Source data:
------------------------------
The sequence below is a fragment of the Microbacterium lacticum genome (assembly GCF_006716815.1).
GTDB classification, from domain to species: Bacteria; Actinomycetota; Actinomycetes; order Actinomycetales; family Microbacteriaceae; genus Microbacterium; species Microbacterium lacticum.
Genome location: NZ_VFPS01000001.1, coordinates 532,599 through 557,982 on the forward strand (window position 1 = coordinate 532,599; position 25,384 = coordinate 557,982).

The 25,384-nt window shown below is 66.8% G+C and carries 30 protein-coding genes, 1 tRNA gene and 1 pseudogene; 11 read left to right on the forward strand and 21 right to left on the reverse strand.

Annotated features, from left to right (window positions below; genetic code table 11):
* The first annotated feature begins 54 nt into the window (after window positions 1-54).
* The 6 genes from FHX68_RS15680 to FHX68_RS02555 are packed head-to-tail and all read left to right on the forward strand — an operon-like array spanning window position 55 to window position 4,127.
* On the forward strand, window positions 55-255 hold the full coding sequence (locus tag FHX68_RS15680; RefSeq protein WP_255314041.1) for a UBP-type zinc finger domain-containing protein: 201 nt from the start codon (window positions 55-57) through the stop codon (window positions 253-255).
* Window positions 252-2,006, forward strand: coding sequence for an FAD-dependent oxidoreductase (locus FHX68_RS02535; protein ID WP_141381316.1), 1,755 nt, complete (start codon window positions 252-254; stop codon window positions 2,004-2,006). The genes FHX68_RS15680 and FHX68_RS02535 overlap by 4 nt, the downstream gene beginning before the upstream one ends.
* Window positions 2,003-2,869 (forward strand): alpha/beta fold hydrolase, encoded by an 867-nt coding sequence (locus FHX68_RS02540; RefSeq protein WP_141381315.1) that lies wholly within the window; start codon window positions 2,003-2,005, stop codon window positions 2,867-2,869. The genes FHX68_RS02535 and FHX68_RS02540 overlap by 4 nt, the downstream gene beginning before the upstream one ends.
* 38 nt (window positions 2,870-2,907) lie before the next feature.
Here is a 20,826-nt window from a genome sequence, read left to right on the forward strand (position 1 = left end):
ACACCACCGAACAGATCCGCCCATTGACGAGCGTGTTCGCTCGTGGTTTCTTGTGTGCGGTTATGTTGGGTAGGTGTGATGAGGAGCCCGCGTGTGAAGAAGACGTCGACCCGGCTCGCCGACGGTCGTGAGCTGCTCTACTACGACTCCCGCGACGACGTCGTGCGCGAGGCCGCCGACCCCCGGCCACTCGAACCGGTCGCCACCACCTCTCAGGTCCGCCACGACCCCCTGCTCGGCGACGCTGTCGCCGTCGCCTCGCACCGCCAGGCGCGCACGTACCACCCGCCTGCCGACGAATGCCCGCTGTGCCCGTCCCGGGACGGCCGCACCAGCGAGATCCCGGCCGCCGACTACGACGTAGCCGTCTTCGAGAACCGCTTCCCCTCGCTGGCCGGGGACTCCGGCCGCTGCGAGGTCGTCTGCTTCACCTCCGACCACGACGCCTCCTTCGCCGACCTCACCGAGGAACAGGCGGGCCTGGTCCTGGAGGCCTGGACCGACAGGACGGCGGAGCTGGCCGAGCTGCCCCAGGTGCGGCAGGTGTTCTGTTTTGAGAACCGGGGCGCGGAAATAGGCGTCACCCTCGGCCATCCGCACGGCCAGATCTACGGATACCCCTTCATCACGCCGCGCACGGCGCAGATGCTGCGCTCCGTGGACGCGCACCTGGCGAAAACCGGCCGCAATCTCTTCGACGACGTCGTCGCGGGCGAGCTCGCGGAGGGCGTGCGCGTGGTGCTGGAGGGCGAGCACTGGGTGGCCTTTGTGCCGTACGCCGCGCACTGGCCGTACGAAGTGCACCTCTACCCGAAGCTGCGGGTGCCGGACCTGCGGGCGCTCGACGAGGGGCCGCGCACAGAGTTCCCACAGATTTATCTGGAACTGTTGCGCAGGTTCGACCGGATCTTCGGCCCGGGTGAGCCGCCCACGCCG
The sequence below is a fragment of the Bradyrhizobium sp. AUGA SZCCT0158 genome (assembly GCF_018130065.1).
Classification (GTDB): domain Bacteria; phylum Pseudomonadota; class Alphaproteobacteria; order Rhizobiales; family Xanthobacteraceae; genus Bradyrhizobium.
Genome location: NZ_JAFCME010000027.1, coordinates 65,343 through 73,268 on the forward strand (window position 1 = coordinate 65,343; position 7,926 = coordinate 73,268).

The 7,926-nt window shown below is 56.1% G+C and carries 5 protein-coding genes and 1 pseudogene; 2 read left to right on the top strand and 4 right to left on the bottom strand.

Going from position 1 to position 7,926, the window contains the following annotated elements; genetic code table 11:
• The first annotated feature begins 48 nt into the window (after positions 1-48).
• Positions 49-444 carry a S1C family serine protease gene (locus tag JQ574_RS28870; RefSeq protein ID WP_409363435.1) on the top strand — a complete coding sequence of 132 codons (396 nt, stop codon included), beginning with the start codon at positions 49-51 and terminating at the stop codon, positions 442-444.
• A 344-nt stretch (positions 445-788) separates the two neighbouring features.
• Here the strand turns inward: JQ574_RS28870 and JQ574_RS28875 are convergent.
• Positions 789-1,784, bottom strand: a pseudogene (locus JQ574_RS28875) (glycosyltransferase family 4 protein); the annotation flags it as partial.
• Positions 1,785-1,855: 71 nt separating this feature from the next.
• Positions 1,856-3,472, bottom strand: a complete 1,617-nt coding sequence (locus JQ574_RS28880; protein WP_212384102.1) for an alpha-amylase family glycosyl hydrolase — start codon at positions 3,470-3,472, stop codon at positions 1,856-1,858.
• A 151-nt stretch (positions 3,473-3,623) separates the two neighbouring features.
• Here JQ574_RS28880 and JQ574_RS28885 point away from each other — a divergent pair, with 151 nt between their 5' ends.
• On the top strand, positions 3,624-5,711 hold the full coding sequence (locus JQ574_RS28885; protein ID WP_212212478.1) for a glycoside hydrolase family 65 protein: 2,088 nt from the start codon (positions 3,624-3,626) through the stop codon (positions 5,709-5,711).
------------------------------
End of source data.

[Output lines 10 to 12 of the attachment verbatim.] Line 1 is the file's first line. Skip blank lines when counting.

* Window positions 2,003-2,869 (forward strand): alpha/beta fold hydrolase, encoded by an 867-nt coding sequence (locus FHX68_RS02540; RefSeq protein WP_141381315.1) that lies wholly within the window; start codon window positions 2,003-2,005, stop codon window positions 2,867-2,869. The genes FHX68_RS02535 and FHX68_RS02540 overlap by 4 nt, the downstream gene beginning before the upstream one ends.
* 38 nt (window positions 2,870-2,907) lie before the next feature.
Here is a 20,826-nt window from a genome sequence, read left to right on the forward strand (position 1 = left end):